In November 1967, after numerous requests from various correspondents, Pauling finally published his official statement on the fluoridation of drinking water. In it he wrote:
Over a period of more than a decade I have studied the available information about the fluoridation of drinking water. I have reached the conclusion that the presence of fluoride ion in drinking water in concentrations about equal to the average for natural water is beneficial to the health, especially because of the protection it provides against dental caries, and that there is no evidence for the detrimental effects comparable in significance to the beneficial effects.
For Pauling’s entire statement, see the scanned document below.
Upon Linus Pauling’s death, the OSU Libraries Special Collections received approximately 500,000 of his and his wife’s personal items. Of this half-million item collection, a significant portion is comprised of his personal books which range from heavily academic texts to science fiction and murder mysteries. Amid the shelves of chemistry texts and genre fiction, however, there is a small subsection of books that has been known to draw attention from the Special Collections staff: the conspiracy texts.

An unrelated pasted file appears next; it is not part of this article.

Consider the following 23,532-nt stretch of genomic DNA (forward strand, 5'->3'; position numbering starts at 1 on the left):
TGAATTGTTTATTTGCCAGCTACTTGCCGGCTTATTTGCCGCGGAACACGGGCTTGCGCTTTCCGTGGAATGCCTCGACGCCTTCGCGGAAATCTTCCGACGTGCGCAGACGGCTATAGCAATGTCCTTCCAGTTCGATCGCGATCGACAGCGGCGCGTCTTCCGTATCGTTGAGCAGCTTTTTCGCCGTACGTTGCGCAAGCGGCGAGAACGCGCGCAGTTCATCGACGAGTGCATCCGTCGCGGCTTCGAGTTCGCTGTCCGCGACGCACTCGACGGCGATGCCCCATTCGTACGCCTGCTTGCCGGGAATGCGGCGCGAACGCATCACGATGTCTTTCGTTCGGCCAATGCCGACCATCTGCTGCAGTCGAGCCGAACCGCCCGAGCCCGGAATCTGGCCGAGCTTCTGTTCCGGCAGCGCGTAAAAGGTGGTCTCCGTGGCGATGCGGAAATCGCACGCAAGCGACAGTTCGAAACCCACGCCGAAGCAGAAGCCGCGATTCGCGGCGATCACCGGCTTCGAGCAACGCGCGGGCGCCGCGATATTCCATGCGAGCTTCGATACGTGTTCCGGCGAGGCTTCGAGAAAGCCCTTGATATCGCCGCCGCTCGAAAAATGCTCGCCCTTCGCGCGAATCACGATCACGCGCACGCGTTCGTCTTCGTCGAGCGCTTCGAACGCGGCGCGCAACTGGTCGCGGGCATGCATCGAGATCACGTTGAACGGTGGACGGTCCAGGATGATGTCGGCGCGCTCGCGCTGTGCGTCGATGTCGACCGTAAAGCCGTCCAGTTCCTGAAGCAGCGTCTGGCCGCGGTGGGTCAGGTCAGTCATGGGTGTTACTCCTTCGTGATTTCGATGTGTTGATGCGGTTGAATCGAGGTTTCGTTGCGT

As evidenced by his lifelong devotion to scientific discovery, Linus Pauling possessed a deep interest in mystery and the unknown. It seems that, while most of his research revolved around academically sanctioned scientific problems, he occasionally spent his free time exploring more unorthodox subjects. As he aged and his devotion to pure science was tempered by his growing sense of social responsibility, Pauling began to expand his interests and become engaged in issues he had previously ignored.